COLUMBUS, Ohio (AP) – In a story Dec. 13 about an allegation of sexual abuse against the top official at the Loyal Order of Moose and Moose International fraternal organizations, The Associated Press, relying on information from the accuser’s attorney, reported erroneously that the official was accused of providing alcohol before the abuse. The accuser’s attorney says the official provided soft drinks.
A corrected version of the story is below:
Man: Moose Lodge official abused me as boy in Ohio
SC man claims in lawsuit Moose Lodge official sexually abused him as boy in Ohio, Louisiana
By ANDREW WELSH-HUGGINS
AP Legal Affairs Writer
COLUMBUS, Ohio (AP) _ The top official at the Loyal Order of Moose and Moose International fraternal organizations molested a boy more than 30 years ago in Ohio and Louisiana and years later was twice investigated for sexual misconduct with children, according to a lawsuit filed Thursday.
The complaint, by North Carolina physician Jason Peck, says William Airey, chief executive officer and director general of Moose International and the Loyal Order of Moose in Aurora, Ill., in suburban Chicago, began grooming him to abuse him sexually in 1980, when he was 12.
The lawsuit says Airey was a member of a Moose lodge in Whitehall, in suburban Columbus, where he took Peck to Moose-related functions. The lawsuit, filed in Franklin County court in Columbus, says the abuse began in Ohio and continued elsewhere, including New Orleans.
The Associated Press generally doesn’t identify people who claim to be victims of sexual abuse, but Peck’s attorney, Konrad Kircher, said Peck has agreed to go public with his allegations.
Airey, 71, was celebrating his 50th wedding anniversary on a trip Thursday and wasn’t available to comment, said Moose spokesman Kurt Wehrmeister, who added the organization hadn’t spoken to Airey.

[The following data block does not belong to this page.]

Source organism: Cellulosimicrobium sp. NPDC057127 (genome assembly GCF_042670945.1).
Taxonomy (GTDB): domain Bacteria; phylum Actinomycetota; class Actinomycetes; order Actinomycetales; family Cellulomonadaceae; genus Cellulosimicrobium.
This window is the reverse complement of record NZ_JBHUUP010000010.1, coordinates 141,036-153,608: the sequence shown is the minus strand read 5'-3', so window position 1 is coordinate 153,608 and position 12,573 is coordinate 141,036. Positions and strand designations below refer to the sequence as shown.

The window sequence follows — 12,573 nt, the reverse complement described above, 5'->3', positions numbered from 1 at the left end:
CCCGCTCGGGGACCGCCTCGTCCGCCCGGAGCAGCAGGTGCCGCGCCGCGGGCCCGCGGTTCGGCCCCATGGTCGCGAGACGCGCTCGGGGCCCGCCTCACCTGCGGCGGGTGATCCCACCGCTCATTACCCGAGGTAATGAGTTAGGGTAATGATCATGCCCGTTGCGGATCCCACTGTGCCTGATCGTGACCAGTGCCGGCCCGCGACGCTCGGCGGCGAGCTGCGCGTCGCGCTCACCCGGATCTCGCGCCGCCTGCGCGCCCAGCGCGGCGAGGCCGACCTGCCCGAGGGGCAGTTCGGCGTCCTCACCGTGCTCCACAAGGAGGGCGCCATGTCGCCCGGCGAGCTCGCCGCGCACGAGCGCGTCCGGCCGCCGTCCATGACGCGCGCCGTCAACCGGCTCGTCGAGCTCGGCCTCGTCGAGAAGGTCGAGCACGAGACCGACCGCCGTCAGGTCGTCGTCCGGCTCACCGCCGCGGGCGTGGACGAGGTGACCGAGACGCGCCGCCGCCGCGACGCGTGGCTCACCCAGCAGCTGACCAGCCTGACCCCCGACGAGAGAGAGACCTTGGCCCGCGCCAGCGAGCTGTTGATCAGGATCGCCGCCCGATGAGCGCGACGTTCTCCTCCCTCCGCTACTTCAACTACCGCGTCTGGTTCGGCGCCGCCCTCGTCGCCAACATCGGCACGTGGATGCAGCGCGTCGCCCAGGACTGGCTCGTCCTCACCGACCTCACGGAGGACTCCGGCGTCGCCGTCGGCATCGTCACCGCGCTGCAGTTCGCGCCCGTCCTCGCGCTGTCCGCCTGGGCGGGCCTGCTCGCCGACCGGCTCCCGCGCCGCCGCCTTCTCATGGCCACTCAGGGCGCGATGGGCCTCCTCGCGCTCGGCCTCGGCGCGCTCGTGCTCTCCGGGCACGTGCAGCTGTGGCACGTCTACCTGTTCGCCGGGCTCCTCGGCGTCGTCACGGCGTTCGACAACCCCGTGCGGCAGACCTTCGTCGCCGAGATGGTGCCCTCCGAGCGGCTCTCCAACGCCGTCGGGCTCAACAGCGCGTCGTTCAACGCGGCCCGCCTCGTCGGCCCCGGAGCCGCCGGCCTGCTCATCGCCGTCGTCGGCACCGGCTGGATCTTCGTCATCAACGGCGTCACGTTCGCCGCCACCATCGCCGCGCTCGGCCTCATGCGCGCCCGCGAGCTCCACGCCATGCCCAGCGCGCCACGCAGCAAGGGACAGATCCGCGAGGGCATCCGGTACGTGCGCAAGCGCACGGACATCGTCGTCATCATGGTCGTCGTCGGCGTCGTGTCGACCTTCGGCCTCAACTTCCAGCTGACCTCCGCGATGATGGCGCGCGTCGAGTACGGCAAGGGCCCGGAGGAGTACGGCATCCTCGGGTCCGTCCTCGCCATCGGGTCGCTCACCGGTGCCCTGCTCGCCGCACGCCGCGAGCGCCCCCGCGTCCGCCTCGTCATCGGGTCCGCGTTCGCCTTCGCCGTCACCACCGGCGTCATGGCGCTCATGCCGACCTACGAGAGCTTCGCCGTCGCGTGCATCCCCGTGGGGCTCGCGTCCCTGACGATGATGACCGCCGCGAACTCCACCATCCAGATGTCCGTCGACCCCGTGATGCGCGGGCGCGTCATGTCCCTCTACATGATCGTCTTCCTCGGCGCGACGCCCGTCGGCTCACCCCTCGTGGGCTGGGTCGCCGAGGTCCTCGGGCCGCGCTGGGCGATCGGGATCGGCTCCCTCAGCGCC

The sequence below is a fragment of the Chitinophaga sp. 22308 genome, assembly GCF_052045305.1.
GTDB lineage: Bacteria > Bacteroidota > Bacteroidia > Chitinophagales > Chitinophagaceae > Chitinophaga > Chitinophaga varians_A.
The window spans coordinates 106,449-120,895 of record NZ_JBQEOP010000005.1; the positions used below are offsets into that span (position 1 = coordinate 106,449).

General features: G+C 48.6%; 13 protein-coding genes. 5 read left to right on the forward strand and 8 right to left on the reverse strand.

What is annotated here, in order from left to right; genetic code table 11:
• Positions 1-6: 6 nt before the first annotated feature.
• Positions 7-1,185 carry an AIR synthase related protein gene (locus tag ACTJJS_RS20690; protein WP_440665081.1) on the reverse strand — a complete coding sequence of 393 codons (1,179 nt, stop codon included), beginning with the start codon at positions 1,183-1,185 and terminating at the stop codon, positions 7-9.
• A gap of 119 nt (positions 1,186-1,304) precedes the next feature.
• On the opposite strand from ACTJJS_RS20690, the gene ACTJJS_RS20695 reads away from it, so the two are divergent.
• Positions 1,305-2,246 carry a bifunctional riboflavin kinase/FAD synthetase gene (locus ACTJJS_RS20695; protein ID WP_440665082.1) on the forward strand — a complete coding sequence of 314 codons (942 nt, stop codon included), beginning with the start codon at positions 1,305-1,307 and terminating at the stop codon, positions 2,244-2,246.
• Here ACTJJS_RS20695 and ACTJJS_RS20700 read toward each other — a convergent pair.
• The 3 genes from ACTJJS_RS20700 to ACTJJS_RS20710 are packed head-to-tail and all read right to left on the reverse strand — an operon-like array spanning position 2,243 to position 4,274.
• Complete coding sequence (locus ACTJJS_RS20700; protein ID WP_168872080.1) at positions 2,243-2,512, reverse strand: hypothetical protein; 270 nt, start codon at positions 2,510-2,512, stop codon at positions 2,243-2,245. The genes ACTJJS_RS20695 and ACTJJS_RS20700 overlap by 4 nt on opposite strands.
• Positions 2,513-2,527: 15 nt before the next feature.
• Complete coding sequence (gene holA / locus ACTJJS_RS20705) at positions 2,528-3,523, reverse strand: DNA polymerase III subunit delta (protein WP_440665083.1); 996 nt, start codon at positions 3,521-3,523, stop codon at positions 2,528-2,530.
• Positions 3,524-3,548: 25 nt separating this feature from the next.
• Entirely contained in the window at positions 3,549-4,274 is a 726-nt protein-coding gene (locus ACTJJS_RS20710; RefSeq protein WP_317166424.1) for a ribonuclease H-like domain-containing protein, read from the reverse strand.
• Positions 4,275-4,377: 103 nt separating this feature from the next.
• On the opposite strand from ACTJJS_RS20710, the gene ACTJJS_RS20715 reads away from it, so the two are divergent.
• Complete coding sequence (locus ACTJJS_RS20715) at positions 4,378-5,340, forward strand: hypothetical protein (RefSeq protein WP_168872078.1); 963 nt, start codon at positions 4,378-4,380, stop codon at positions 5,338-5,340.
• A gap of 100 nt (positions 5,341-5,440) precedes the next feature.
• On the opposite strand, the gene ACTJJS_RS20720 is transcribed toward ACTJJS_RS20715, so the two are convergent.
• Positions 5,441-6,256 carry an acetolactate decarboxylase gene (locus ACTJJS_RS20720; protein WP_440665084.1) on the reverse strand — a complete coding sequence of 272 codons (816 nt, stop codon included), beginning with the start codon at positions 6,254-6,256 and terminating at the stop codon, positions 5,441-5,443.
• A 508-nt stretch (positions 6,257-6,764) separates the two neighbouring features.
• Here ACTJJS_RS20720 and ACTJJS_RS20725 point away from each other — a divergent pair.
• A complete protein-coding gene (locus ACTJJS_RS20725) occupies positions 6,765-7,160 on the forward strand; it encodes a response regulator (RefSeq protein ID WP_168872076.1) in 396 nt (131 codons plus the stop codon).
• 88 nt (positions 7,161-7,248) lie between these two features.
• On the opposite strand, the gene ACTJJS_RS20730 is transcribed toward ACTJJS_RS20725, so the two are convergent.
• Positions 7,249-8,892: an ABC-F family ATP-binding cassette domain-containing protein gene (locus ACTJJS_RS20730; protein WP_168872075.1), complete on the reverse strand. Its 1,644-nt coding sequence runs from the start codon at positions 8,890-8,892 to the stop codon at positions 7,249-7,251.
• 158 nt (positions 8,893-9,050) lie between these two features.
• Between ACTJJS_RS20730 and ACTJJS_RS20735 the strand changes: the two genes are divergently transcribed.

“The fraternity is shocked by this allegation as this is not the Bill Airey we know,” Wehrmeister said in a statement.
He added that Airey will not be in contact with residential students at the organization’s Mooseheart Child City & School for needy children and teens, in Mooseheart, Ill., until further notice.
“Upon his return the board will seek to ascertain all facts related to the situation and determine what actions if any are necessary,” Wehrmeister said.
A message left on Airey’s home phone was not immediately returned.
The lawsuit says Peck is seeking financial damages above $25,000 along with punitive damages. Peck “has suffered extreme emotional and psychological injuries and will continue to suffer from such injuries in the future,” it says.
It also says Peck had incurred treatment expenses, lost wages and lost earning capacity.
Peck, a psychiatrist and sleep care physician, decided to come forth after news broke of the sexual abuse allegations against former Penn State assistant football coach Jerry Sandusky, said Kircher, Peck’s attorney. Sandusky was arrested in November 2011 and was convicted in June 2012 of abusing several boys, some on Penn State’s campus; he’s serving a sentence of 30 to 60 years in prison but maintains his innocence.
Peck realized that “this is something he has to confront now,” said Kircher, of Mason, in southwest Ohio. “It’s been torturing him for the last few decades.”
Airey provided Peck free sodas and gifts before abusing him, Kircher said in an interview.
Peck, who lives in South Carolina in a suburb of Charlotte, N.C., also hopes that filing the lawsuit will encourage others to come forward with any additional allegations, he said.
The Loyal Order of Moose is a fraternal and service organization founded in 1888, with nearly 800,000 men in about 1,800 lodges in all 50 states and four Canadian provinces, plus Great Britain and Bermuda, according to its website.
Moose International investigated Airey “for sexual misconduct with children” in 1996 and again in 2007 but took no action, Peck’s lawsuit says.
Associated Press writer Mitch Stacy in Columbus contributed to this report. Andrew Welsh-Huggins can be reached on Twitter at
(Copyright 2012 The Associated Press. All rights reserved. This material may not be published, broadcast, rewritten or redistributed.)
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